Working With Recruiters Effectively

I’ve had discussions with many people who are looking for work.  Quite a few of them have expressed some concerns on working with recruiters.  A lot of those concerns have to do with how the recruiters conduct themselves.  Many of those concerns could be addressed with just a little bit of insight into how recruiters work, how they are paid, and what motivates their actions.


How do recruiters find me?

Some people I’ve worked with were troubled by what they thought were cold calls coming from recruiters.  In reality it’s almost never a completely cold call.  If you’ve ever applied for a job on a job board, chances are a copy of that application has ended up in one or more recruiter’s hands.  If you have a LinkedIn account (and you absolutely should have one), then recruiters have an introduction to you.  If you’re blogging or tweeting regularly on a specific subject, there’s an increasing chance recruiters are aware of you.

Once they have access to some version of your resume it’s stored in a database that allows the recruiter to match you to open job listings.  They can match keywords in your resume as well as the distance between your location and the job site. 

In a later post, I’ll cover how to get your name in front of more recruiters, without being too spammy.


Why did the recruiter call me?

The normal process for a recruiter is this.  They look through open job listings, and then apply keywords from the job request to their database.  They sort the results by keyword weight (the number of times a keyword is used or the context in which it’s used).  The recruiter usually check the contact history for each prospect to see when their company last reached out to that prospect.  If they feel it would be appropriate to call that prospect, they’ll call or email.

The recruiter will work their way down the list until they find someone who will respond.  So even if you aren’t the highest ranked person for a specific skill, if you’re the first to answer, you’ll have a shot at the job!

In a later post I’ll discuss how you can get more calls for specific jobs by controlling how your resume will match job descriptions.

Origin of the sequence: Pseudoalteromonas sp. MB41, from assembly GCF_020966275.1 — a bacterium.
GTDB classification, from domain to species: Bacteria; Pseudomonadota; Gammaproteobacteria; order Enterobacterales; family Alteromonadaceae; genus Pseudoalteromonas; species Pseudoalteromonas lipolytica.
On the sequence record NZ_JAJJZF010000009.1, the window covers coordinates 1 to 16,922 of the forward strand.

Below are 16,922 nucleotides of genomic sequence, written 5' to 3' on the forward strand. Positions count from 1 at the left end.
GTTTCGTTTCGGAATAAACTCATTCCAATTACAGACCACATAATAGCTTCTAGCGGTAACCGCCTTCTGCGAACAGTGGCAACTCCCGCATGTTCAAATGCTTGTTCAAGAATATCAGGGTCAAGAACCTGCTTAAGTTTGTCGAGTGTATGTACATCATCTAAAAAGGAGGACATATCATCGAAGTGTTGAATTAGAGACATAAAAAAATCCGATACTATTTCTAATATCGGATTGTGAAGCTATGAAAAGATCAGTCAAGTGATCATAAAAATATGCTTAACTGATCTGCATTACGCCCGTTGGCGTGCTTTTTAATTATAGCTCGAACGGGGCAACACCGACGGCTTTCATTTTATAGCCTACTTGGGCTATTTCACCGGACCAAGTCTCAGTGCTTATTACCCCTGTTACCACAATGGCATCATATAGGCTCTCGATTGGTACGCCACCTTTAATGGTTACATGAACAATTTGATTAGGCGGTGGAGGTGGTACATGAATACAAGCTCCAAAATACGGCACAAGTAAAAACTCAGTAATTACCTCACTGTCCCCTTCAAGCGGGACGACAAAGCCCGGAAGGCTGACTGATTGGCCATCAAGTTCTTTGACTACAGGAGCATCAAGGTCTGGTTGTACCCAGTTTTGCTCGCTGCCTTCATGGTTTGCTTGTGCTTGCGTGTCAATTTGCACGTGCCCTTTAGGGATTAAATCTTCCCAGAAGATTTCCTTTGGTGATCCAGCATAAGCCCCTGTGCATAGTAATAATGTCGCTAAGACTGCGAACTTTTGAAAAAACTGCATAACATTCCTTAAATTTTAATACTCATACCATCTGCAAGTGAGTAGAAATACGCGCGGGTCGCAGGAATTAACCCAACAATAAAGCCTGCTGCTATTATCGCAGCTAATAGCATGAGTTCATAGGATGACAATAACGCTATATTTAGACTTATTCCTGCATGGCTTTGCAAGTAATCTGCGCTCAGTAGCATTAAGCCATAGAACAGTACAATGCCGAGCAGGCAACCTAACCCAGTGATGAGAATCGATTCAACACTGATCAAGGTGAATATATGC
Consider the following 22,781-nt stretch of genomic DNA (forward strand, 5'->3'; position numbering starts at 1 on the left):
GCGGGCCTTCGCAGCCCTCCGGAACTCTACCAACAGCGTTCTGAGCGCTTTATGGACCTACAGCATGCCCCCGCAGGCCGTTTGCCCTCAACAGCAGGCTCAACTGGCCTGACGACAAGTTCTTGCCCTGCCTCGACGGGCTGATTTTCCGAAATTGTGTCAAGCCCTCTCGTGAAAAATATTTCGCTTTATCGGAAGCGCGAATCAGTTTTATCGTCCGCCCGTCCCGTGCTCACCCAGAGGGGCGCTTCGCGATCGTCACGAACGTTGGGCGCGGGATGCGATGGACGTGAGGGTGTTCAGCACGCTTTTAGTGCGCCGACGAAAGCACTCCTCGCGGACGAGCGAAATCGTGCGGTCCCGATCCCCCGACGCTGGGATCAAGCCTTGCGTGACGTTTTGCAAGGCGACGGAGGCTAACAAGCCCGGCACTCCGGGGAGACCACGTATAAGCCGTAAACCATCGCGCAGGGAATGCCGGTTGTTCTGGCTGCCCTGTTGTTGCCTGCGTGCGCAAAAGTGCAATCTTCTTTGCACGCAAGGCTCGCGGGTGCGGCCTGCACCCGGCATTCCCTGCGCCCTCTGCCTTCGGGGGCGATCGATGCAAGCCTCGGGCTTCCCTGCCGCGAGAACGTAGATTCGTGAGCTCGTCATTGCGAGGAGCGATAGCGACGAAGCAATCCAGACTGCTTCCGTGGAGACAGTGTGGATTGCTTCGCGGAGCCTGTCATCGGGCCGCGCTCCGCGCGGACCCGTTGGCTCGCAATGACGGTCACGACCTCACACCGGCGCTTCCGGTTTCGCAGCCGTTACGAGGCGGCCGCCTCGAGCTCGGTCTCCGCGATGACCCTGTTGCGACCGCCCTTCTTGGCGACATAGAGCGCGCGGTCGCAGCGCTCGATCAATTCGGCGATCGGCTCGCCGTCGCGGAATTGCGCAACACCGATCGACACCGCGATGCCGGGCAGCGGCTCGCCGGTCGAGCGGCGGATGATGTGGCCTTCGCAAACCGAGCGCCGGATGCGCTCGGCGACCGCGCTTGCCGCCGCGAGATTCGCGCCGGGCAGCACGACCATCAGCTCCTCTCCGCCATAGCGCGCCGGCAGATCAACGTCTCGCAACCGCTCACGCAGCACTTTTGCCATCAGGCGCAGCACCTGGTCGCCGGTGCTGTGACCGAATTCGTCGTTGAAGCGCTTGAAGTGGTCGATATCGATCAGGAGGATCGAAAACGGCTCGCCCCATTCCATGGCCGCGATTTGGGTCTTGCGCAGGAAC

Why does the recruiter want me to alter my resume?

Let’s say your resume wasn’t the first result in the recruiter’s search when they went looking for a prospect.  If they’re a good recruiter, they’ll share with you the job description they’re pitching to you.  They know what the hiring manager wants to see, and what skills are important for the role, and which ones are unimportant.

Given they know all this information, they can help you craft your resume to stand out when the hiring manager first sees it.  They want you to have the best chance and securing that interview.  Tailoring your resume to make one of your many skills outshine the others is a good thing.

I’ve written and spoke about tailoring your resume before, and I’ll have many more posts on this subject in the future.

Now, there is another possibility.  If you’re being asked to alter your resume to show strength in skills you feel completely unqualified, or under-qualified, for… you need to speak up.  Let the recruiter know you aren’t skilled in those areas.  If they keep pushing, you need to end that relationship politely, but quickly.  Chances are you may be dealing with a recruiter who is simply trying to make it to a pay day.

This leads me directly to our next topic.


How do recruiters get paid?

The recruiters you will deal with get paid in at least two ways.  If the role is a contract role, they’ll get paid for every hour you work.  If the role is permanent placement they’ll get paid after you’ve been in the position for so many days or months.

Let’s go back to the recruiter who was pushing you to do more than tailor your resume.  If they get you into the role, they’ll get some money for every hour you sit in that job if it’s a contract. 

If it’s permanent placement and you can make it past however many days or months, the recruiter gets paid.

This could also lead some recruiters to trying to move you to a new role even after placing you in a company.  They want another pay day, so they’ll try to start the process all over again.



If you find a recruiter that gets to know who you are and what you want in your career, make sure you make that relationship work.  There aren’t a lot of that kind of recruiter out there.  Recruiting companies are divided in half.  Half recruit businesses and half recruit the talent.  Their interest is in making as many connections as possible. 

When you find one that is genuinely interested in making connections work for you, that’s when you have a great recruiter.  Don’t turn away from the entire industry, just turn away from recruiters that are only concerned with their bottom lines.

By learning how they work, I hope you all understand their motivations more.  In time, this can lead to you building partnerships with your recruiters, not just a one time transaction.  Once you’ve mastered that… your career will be much easier to manage!

If you have any questions, please send them in. I’m here to help!

By Shannon Lowder

Shannon Lowder is the Database Engineer you've been looking for! Look no further for expertise in: Business Analysis to gather the business requirements for the database; Database Architecting to design the logical design of the database; Database Development to actually build the objects needed by the business logic; finally, Database Administration to keep the database running in top form, and making sure there is a disaster recovery plan.

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